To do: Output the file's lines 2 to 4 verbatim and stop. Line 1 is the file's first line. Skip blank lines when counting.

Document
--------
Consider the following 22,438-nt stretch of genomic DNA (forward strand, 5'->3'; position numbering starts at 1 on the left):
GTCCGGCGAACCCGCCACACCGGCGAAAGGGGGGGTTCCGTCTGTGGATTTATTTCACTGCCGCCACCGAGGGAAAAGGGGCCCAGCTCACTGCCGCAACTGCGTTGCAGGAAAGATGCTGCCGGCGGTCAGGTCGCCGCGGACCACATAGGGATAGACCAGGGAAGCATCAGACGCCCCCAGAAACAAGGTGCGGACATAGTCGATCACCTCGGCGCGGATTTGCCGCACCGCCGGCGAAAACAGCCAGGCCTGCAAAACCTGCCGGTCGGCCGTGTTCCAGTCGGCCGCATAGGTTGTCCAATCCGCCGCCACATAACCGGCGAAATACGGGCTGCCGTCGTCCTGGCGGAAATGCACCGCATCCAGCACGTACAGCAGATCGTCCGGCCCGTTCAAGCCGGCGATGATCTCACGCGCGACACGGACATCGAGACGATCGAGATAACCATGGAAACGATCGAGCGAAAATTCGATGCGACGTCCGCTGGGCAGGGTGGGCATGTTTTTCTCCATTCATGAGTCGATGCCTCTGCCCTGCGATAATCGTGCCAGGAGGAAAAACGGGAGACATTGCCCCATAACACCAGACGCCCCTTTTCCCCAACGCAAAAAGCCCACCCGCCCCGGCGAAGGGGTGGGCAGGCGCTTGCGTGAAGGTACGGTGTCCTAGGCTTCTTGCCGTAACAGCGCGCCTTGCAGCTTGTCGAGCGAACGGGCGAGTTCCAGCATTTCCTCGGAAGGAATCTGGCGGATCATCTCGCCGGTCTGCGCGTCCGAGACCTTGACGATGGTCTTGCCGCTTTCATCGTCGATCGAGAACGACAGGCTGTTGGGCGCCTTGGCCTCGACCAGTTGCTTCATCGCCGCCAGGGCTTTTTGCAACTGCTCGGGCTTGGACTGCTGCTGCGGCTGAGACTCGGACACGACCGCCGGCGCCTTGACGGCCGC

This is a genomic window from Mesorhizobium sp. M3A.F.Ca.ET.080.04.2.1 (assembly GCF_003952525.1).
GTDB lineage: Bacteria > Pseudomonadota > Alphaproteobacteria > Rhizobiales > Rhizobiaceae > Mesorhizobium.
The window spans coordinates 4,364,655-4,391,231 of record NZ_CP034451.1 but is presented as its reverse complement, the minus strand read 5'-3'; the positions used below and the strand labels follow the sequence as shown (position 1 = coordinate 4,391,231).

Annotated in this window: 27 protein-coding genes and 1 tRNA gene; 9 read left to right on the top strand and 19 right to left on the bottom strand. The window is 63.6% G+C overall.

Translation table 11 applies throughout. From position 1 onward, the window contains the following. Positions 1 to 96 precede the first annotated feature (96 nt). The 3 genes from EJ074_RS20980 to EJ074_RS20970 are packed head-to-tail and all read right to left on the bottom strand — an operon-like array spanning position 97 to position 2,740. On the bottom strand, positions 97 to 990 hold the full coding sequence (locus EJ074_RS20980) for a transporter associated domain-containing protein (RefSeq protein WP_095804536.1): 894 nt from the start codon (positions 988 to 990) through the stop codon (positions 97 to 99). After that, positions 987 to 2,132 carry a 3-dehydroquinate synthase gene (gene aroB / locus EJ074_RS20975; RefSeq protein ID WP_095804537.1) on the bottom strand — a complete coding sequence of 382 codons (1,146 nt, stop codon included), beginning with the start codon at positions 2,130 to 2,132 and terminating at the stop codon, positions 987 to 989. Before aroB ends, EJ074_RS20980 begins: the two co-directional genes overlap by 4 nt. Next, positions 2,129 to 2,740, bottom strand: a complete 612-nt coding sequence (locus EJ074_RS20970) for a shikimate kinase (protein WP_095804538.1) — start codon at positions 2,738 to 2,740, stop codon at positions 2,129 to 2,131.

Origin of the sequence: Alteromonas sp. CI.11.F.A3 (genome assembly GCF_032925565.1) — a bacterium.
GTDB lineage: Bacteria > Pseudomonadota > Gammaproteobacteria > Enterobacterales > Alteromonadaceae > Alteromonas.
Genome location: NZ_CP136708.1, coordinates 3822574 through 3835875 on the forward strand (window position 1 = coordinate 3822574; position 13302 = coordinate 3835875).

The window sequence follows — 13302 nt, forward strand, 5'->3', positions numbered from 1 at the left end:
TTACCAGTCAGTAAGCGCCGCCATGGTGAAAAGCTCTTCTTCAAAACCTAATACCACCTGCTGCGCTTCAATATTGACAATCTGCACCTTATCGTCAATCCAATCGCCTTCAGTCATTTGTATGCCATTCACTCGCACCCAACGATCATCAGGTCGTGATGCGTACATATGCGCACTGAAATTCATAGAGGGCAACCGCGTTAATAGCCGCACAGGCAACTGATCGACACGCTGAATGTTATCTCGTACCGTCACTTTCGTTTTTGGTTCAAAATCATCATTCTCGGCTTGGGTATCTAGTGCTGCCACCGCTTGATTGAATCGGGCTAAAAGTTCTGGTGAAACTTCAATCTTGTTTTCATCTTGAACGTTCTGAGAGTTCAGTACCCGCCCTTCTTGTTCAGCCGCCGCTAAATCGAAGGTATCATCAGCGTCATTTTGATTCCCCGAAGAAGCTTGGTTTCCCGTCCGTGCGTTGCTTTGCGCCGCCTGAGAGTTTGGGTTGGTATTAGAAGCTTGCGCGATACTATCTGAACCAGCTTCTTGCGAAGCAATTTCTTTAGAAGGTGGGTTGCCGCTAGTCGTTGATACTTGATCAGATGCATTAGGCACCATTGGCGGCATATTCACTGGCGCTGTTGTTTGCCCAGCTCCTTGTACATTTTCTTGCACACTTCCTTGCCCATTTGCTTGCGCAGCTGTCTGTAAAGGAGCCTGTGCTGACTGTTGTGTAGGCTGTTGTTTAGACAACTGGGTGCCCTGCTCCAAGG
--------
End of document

GTCCGGCGAACCCGCCACACCGGCGAAAGGGGGGGTTCCGTCTGTGGATTTATTTCACTGCCGCCACCGAGGGAAAAGGGGCCCAGCTCACTGCCGCAACTGCGTTGCAGGAAAGATGCTGCCGGCGGTCAGGTCGCCGCGGACCACATAGGGATAGACCAGGGAAGCATCAGACGCCCCCAGAAACAAGGTGCGGACATAGTCGATCACCTCGGCGCGGATTTGCCGCACCGCCGGCGAAAACAGCCAGGCCTGCAAAACCTGCCGGTCGGCCGTGTTCCAGTCGGCCGCATAGGTTGTCCAATCCGCCGCCACATAACCGGCGAAATACGGGCTGCCGTCGTCCTGGCGGAAATGCACCGCATCCAGCACGTACAGCAGATCGTCCGGCCCGTTCAAGCCGGCGATGATCTCACGCGCGACACGGACATCGAGACGATCGAGATAACCATGGAAACGATCGAGCGAAAATTCGATGCGACGTCCGCTGGGCAGGGTGGGCATGTTTTTCTCCATTCATGAGTCGATGCCTCTGCCCTGCGATAATCGTGCCAGGAGGAAAAACGGGAGACATTGCCCCATAACACCAGACGCCCCTTTTCCCCAACGCAAAAAGCCCACCCGCCCCGGCGAAGGGGTGGGCAGGCGCTTGCGTGAAGGTACGGTGTCCTAGGCTTCTTGCCGTAACAGCGCGCCTTGCAGCTTGTCGAGCGAACGGGCGAGTTCCAGCATTTCCTCGGAAGGAATCTGGCGGATCATCTCGCCGGTCTGCGCGTCCGAGACCTTGACGATGGTCTTGCCGCTTTCATCGTCGATCGAGAACGACAGGCTGTTGGGCGCCTTGGCCTCGACCAGTTGCTTCATCGCCGCCAGGGCTTTTTGCAACTGCTCGGGCTTGGACTGCTGCTGCGGCTGAGACTCGGACACGACCGCCGGCGCCTTGACGGCCGC

This is a genomic window from Mesorhizobium sp. M3A.F.Ca.ET.080.04.2.1 (assembly GCF_003952525.1).
GTDB lineage: Bacteria > Pseudomonadota > Alphaproteobacteria > Rhizobiales > Rhizobiaceae > Mesorhizobium.